June 9 and 23 - Halifax Planetarium presents The Summer Sky 2016 at 7:15. Registration required. More information at www.astronomynovascotia.ca
June 11 - Jupiter to right of waxing crescent moon in evening west
June 12 - First-quarter moon
June 17 - Mars right of waxing gibbous moon in evening southeast
June 18 - Saturn below waxing gibbous moon in evening southeast
June 19 - Abrahams Lake Bird Walk (Nova Scotia Bird Society). http://www.nsbirdsociety.ca/index.php/events/field-trips
June 20 - Full moon. Known as Strawberry Moon
June 20 - Summer solstice
June 27 - Last-quarter moon
May 6 - New moon (large tides associated with perigee)
May 7 - Waxing crescent moon above star cluster Hyades in evening west
May 14/15 - Jupiter near waxing gibbous moon in late evening southwest
May 17 - First-quarter moon
May 21 - Mars four degrees right of full moon in late evening southeast; Saturn below to the left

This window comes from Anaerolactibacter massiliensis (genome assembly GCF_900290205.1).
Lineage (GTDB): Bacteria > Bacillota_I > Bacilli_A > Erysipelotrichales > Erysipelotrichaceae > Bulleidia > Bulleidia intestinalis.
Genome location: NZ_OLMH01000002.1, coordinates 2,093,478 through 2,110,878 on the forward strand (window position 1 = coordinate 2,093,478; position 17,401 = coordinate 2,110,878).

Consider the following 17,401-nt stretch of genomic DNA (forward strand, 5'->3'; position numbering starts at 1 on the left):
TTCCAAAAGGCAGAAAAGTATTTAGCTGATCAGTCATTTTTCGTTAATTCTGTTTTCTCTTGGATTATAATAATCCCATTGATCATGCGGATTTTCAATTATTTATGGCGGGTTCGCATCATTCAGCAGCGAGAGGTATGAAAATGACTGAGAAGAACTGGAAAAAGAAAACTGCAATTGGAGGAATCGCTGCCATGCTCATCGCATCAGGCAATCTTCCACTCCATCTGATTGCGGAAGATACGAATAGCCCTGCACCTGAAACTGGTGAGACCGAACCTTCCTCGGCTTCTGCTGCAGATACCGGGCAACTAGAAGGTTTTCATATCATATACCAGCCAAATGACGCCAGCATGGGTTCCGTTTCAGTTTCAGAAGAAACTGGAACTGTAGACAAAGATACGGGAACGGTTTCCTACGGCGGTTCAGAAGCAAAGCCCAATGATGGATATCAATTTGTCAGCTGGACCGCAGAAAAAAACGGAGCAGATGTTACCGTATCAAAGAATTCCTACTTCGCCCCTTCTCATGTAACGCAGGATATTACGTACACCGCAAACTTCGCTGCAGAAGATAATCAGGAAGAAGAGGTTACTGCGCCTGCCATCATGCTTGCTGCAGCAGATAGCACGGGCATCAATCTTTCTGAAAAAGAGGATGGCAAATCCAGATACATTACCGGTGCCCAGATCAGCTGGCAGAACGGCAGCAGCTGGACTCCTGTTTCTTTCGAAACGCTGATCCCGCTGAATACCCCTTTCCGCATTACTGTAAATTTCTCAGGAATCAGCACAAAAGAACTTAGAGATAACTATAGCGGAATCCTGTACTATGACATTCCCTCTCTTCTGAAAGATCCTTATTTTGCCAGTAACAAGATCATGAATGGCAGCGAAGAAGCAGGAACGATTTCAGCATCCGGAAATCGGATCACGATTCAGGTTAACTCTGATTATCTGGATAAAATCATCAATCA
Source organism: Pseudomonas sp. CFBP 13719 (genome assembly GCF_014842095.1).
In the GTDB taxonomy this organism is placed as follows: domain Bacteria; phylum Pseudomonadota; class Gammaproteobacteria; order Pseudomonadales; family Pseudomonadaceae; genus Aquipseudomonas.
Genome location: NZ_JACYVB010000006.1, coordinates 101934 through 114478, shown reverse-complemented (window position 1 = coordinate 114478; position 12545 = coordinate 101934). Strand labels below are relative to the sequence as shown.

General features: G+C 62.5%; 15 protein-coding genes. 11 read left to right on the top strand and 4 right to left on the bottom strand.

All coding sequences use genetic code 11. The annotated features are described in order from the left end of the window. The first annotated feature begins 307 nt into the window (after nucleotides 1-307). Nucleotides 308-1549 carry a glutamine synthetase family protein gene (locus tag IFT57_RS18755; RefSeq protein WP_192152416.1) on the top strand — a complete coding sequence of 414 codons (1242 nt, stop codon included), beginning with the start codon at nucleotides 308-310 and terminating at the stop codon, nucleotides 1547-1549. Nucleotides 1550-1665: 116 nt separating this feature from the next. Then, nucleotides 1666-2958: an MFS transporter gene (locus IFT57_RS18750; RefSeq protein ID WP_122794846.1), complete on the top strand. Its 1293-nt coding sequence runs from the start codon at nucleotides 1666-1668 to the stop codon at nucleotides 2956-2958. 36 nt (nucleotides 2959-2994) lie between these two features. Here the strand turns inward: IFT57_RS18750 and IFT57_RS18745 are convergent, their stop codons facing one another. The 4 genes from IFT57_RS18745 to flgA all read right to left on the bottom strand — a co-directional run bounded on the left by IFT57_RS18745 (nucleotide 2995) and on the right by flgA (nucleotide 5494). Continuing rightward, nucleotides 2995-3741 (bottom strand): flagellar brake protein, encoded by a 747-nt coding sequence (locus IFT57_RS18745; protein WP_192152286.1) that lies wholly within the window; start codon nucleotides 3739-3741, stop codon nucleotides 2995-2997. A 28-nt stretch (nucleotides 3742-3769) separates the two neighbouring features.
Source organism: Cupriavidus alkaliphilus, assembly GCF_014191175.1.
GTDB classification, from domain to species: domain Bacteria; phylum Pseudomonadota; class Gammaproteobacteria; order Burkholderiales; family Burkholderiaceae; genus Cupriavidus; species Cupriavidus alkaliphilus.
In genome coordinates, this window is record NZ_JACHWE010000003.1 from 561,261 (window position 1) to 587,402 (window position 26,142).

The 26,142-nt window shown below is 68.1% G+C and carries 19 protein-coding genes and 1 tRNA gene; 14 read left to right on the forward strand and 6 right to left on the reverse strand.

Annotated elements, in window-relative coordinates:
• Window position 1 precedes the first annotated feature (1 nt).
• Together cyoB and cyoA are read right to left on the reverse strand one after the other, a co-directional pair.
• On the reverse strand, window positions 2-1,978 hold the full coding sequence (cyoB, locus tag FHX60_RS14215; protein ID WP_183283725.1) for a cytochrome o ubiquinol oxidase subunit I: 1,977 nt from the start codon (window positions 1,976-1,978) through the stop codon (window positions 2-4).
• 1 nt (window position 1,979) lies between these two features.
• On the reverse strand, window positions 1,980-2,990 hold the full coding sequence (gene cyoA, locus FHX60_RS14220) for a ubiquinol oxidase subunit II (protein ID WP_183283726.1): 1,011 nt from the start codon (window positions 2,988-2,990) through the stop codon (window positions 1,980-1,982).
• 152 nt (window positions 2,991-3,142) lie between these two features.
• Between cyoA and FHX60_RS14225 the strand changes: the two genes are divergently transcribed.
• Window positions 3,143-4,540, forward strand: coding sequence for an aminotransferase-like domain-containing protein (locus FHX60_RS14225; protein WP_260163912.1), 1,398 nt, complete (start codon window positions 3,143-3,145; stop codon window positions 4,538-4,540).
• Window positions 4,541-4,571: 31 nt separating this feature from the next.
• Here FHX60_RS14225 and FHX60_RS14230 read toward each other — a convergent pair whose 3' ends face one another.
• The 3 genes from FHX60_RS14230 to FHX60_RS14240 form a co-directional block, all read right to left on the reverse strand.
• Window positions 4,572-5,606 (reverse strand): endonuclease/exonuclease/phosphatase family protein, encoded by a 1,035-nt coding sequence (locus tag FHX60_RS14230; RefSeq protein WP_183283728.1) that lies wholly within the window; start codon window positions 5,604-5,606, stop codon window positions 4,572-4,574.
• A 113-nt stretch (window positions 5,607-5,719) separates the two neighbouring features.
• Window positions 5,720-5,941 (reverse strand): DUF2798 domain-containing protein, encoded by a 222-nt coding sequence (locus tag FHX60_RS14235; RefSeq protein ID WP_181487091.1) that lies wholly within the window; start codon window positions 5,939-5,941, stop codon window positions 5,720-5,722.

May 21 - Full moon, known as Full Flower Moon.
May 29 - Last-quarter moon
May 30 - Mars closest to Earth
April 6 - Venus within a degree of waning crescent moon very low in dawn east.
April 7 - New moon
April 8 - PHOTO OP: Mercury right of slender waxing crescent moon low in evening west
April 9 - Star cluster Pleiades above crescent moon in evening west. Mercury below to the right.
April 9 - RARE EVENT: Highest tides in 18.6 years related to perigean spring tide.
April 10 - Moon occults bright star Aldebaran. Star will be behind moon for most of evening but it emerges low in west at about 9 p.m.
April 14 - First-quarter moon
April 17 - Jupiter 3 degrees left of almost full moon in evening southeast
April 22 - Full moon known as Flower Moon
April 25 - Mars below waning gibbous moon in east after midnight. Saturn below and to the left.
April 26 - Saturn to right of waning gibbous moon after midnight in southeast. Mars right of Saturn.
April 30 - Last-quarter moon
March 1 - Waning gibbous moon east of Mars in dawn south
March 2 - Last-quarter moon above Saturn in dawn south
March 7 - Very thin crescent moon above Venus in dawn east
March 9 - New moon
March 13 - Daylight Savings Time begins at 2 a.m. (clock ahead one hour)
March 15 - First-quarter moon
March 20 - It’s spring! Vernal equinox 1:30 a.m. ADT
March 21 - Jupiter 3 degrees east of waxing gibbous moon in evening east